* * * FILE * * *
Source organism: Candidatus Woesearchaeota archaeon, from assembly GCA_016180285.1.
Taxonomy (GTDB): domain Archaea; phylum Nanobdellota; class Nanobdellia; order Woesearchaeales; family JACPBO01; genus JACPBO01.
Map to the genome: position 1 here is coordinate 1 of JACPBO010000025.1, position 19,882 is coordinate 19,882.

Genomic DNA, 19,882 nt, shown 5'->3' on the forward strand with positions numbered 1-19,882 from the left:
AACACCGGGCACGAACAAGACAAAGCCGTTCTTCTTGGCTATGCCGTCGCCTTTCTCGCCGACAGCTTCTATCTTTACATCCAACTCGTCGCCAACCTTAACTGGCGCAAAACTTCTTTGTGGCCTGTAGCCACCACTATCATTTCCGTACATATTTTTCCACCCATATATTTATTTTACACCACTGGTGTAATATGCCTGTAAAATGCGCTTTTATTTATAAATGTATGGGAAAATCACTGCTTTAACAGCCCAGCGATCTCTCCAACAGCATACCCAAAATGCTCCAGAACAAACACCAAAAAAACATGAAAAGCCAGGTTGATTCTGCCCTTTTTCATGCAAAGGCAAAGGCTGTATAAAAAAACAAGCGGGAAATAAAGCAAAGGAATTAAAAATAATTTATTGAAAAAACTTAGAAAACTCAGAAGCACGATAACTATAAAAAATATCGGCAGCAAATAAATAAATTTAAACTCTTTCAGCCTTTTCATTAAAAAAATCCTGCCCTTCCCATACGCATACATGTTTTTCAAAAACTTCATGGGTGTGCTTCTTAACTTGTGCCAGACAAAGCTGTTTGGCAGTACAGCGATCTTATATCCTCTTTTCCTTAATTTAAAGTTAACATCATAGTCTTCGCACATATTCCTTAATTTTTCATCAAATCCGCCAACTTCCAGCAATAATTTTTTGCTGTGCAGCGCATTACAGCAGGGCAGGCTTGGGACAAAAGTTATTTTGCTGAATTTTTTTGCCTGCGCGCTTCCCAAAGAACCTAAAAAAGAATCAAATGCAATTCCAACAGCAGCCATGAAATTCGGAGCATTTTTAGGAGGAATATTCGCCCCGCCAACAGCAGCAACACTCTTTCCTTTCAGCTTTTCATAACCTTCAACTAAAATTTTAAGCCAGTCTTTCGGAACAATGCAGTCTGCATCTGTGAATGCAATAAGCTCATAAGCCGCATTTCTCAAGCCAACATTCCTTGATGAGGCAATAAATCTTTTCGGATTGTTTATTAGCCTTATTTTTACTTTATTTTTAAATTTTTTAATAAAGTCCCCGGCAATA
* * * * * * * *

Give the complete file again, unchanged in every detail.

Source organism: Candidatus Woesearchaeota archaeon, from assembly GCA_016180285.1.
Taxonomy (GTDB): domain Archaea; phylum Nanobdellota; class Nanobdellia; order Woesearchaeales; family JACPBO01; genus JACPBO01.
Map to the genome: position 1 here is coordinate 1 of JACPBO010000025.1, position 19,882 is coordinate 19,882.

Genomic DNA, 19,882 nt, shown 5'->3' on the forward strand with positions numbered 1-19,882 from the left:
AACACCGGGCACGAACAAGACAAAGCCGTTCTTCTTGGCTATGCCGTCGCCTTTCTCGCCGACAGCTTCTATCTTTACATCCAACTCGTCGCCAACCTTAACTGGCGCAAAACTTCTTTGTGGCCTGTAGCCACCACTATCATTTCCGTACATATTTTTCCACCCATATATTTATTTTACACCACTGGTGTAATATGCCTGTAAAATGCGCTTTTATTTATAAATGTATGGGAAAATCACTGCTTTAACAGCCCAGCGATCTCTCCAACAGCATACCCAAAATGCTCCAGAACAAACACCAAAAAAACATGAAAAGCCAGGTTGATTCTGCCCTTTTTCATGCAAAGGCAAAGGCTGTATAAAAAAACAAGCGGGAAATAAAGCAAAGGAATTAAAAATAATTTATTGAAAAAACTTAGAAAACTCAGAAGCACGATAACTATAAAAAATATCGGCAGCAAATAAATAAATTTAAACTCTTTCAGCCTTTTCATTAAAAAAATCCTGCCCTTCCCATACGCATACATGTTTTTCAAAAACTTCATGGGTGTGCTTCTTAACTTGTGCCAGACAAAGCTGTTTGGCAGTACAGCGATCTTATATCCTCTTTTCCTTAATTTAAAGTTAACATCATAGTCTTCGCACATATTCCTTAATTTTTCATCAAATCCGCCAACTTCCAGCAATAATTTTTTGCTGTGCAGCGCATTACAGCAGGGCAGGCTTGGGACAAAAGTTATTTTGCTGAATTTTTTTGCCTGCGCGCTTCCCAAAGAACCTAAAAAAGAATCAAATGCAATTCCAACAGCAGCCATGAAATTCGGAGCATTTTTAGGAGGAATATTCGCCCCGCCAACAGCAGCAACACTCTTTCCTTTCAGCTTTTCATAACCTTCAACTAAAATTTTAAGCCAGTCTTTCGGAACAATGCAGTCTGCATCTGTGAATGCAATAAGCTCATAAGCCGCATTTCTCAAGCCAACATTCCTTGATGAGGCAATAAATCTTTTCGGATTGTTTATTAGCCTTATTTTTACTTTATTTTTAAATTTTTTAATAAAGTCCCCGGCAATA